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Google adds Eclair features to Android SDK

Developers can now include features such as peer-to-peer connectivity, multitouch and enhanced contact functionality in their Android applications
Written by David Meyer, Contributor

The software development kit for Android now supports the upcoming Android 2.0, or 'Eclair', revision to the mobile operating system.

A new Bluetooth application programming interface (API) in the updated kit will let developers add peer-to-peer connectivity to their applications, Android SDK tech lead Xavier Ducrohet said in a blog post on Tuesday. He also highlighted a new feature called Quick Contact, which makes it possible to embed contact functionality in items such as a picture in an application.

"Using the new sync, account manager and contacts APIs, you can write applications to enable users to sync their devices to various contact sources," Ducrohet wrote. "You can also give users a faster way to communicate with others by embedding Quick Contact within your application. With the new Bluetooth API, you can now easily add peer-to-peer connectivity or gaming to your applications."

The Eclair revision — which follows the 'Donut' Android 1.6 revision that is currently being rolled out to some handsets — brings several new features to Android. A key addition is native support for Microsoft's Exchange email server software. That support has been built into some Android handsets by manufacturers, such as HTC, but it was not officially part of the operating system. In addition, it will be possible to view email from multiple sources in a unified inbox.

Another feature already implemented by handset manufacturers is multitouch input, and this will now be built into the core Android OS. In addition, Eclair will feature a new keyboard layout to allow for faster typing.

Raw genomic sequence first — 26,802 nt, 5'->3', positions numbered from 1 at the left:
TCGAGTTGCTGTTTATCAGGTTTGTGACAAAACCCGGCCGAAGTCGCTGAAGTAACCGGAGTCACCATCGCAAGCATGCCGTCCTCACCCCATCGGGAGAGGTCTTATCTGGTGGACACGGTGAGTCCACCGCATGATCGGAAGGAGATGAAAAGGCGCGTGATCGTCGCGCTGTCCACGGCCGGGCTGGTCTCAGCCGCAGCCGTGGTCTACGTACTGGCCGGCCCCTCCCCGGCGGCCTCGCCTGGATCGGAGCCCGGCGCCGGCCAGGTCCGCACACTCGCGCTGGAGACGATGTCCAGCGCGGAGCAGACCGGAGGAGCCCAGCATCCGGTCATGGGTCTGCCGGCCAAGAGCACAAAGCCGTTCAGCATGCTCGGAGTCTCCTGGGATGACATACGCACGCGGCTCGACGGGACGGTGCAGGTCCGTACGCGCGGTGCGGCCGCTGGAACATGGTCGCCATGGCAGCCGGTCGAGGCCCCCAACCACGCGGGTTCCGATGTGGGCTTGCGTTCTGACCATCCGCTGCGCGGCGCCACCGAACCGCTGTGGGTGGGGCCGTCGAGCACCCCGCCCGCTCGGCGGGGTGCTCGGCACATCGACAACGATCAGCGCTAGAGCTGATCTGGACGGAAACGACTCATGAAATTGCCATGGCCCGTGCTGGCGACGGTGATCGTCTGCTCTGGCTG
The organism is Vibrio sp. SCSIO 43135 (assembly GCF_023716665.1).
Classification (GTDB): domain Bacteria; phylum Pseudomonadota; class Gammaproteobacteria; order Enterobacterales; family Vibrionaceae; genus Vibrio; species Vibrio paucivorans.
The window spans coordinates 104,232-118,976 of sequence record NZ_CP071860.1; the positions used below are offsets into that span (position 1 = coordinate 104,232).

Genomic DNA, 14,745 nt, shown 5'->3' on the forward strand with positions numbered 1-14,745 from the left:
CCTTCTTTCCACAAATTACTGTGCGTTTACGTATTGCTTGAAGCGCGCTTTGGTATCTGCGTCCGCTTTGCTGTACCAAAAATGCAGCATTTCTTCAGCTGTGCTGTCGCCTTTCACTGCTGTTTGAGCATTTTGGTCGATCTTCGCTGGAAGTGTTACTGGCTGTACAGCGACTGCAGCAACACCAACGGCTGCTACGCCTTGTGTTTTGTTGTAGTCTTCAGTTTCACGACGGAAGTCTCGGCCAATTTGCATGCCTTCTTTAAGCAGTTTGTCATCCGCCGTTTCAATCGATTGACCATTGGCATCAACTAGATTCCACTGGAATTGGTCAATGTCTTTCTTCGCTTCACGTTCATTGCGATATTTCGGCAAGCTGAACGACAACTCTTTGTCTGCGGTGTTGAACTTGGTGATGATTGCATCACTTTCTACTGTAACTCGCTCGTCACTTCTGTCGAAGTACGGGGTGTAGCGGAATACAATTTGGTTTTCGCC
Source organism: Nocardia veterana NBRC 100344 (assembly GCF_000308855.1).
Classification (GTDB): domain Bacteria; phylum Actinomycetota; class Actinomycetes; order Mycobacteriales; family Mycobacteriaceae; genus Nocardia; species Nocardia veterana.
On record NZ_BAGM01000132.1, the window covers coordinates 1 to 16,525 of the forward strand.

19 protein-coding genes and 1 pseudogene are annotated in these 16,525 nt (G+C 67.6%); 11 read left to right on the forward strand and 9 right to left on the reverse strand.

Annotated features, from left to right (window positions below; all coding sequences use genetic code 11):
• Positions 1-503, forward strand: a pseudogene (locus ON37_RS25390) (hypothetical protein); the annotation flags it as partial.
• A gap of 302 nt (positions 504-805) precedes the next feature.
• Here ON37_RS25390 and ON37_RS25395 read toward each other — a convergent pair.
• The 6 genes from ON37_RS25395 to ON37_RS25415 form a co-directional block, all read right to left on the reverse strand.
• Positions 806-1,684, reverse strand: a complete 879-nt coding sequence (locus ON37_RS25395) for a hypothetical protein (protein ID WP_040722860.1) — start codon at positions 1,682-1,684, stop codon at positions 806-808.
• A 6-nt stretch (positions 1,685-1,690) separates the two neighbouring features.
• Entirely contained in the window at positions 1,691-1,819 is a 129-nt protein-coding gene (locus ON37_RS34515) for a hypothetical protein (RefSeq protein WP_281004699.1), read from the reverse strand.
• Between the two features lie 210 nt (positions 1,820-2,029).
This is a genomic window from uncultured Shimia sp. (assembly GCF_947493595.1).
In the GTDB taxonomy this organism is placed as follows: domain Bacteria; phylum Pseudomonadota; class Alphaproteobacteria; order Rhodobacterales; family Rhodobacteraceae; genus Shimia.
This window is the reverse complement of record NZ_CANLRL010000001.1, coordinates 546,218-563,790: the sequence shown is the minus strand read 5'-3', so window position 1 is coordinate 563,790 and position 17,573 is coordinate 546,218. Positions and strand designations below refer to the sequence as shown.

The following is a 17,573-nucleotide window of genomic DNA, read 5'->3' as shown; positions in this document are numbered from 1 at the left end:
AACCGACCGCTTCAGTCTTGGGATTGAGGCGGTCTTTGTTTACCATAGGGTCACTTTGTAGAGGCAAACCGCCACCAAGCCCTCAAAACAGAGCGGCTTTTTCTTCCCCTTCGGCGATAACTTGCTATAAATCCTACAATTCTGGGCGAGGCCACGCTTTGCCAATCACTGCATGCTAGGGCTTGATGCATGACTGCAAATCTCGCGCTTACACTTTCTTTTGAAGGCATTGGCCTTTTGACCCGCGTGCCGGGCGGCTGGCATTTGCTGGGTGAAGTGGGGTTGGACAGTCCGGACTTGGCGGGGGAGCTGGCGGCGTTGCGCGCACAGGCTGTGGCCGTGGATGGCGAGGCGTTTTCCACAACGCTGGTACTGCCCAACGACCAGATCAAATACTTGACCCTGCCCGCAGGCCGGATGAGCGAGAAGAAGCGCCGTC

The revision will amend calendar functionality to let users have infinite scrolling in the agenda view, and the events feature will indicate whether invitees are attending. The new features also include the following:

  • The browser will have a refreshed user interface, with search functionality built into the address bar
  • Support is included for HTML 5, the latest version of the web coding language
  • Application cache support has been added, so web applications will be able to run without connectivity
  • A new database API has been introduced for client-side databases using SQL
  • A geolocation API makes it possible to provide websites with location information for the handset

Developers can also write applications that integrate the handset's camera more deeply, accessing colour effects, scene modes, flash modes, focus modes, white balance and rotation.

"Over the next few months, we expect to see more and more Android devices being released," Ducrohet wrote in his blog post. "These devices will be running Android 1.5, 1.6 or 2.0. We are also planning a minor version update of Android 2.0 towards the end of the year, and that will be the last update for 2009."

Ducrohet urged developers to download the Android 2.0 platform and check that their applications were compatible with Eclair. He also suggested that their applications should be built to work at resolutions of 800 x 480 pixels (WVGA) and 854 x 480 pixels (FWVGA), saying: "We expect devices with these types of screen, running Android 2.0, to be launched soon".

WVGA resolution can be found on new Android phones such as Acer's Liquid handset, while FWVGA resolution is used in Android-based internet tablets such as the Archos 5.

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